SAN FRANCISCO (AP) — A federal safety official said yesterday that the cockpit voice recorder from Asiana Flight 214 showed the jetliner received a warning that it could stall because it was flying too slowly and tried to increase its speed before it crashed.
National Transportation Safety Board chief Deborah Hersman said at a news conference yesterday that the recorder also showed the Boeing 777’s crew called to abort the landing about 1.5 seconds before impact.
National Transportation Safety Board chief Deborah Hersman, at a briefing on the crash, said that the plane was traveling at speeds well below the target landing speed of 137 knots per hour, or 157 mph.
“We’re not talking about a few knots,” she said.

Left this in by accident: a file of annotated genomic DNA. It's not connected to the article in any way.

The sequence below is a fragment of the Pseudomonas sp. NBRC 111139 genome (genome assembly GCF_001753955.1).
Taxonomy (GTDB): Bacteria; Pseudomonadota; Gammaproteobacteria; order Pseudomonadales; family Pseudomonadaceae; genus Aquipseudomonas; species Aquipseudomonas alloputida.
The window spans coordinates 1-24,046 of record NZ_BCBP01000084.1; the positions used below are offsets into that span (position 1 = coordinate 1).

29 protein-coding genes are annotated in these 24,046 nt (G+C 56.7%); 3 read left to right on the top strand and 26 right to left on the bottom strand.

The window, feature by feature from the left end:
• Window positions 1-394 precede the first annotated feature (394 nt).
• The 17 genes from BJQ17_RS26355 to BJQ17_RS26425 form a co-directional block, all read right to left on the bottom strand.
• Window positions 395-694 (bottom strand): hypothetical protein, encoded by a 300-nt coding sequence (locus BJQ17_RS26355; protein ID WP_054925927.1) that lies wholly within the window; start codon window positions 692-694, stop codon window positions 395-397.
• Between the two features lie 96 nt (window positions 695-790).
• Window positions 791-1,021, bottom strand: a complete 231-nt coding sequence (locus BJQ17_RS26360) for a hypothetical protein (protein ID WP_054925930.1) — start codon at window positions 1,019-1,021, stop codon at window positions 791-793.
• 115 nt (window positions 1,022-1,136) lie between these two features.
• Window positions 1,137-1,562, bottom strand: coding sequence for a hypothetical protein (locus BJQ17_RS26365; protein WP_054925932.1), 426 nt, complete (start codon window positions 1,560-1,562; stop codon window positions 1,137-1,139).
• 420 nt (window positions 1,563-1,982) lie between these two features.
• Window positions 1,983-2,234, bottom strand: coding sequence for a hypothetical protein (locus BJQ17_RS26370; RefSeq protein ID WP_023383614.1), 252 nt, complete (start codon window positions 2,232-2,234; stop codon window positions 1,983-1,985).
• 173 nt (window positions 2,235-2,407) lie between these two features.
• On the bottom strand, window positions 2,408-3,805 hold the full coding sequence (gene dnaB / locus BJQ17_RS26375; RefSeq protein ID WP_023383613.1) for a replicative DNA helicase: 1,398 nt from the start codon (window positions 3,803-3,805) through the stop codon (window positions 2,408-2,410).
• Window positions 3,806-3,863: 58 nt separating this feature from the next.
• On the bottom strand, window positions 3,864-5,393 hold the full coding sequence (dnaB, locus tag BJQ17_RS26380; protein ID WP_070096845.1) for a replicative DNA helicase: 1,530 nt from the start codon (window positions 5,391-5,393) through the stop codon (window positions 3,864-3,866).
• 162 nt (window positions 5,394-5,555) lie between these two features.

Hersman also said the aircraft’s stick shaker — a piece of safety equipment that warns pilots of an impending stall — went off moments before the crash. The normal response to a stall warning is to increase speed to recover control.
There was an increase in speed several seconds before the crash, she said, basing her comments on an evaluation of the cockpit voice recorder and flight data recorder. They contain hundreds of different types of information on what was happening to the plane.
And at 1.5 seconds before impact, there was a call for an aborted landing, she said.
Pilots normally try to land at the target speed, in this case 137 knots, plus an additional five more knots, said Bob Coffman, an American Airlines captain who has flown 777s. He said the briefing raises an important question: “Why was the plane going so slow?”
The plane’s Pratt and Whitney engines were on idle, Hersman said. But the normal procedure in the Boeing 777, a wide-body jet, would be to use the autopilot and the throttle to provide power to the engine all the way through to landing, Coffman said.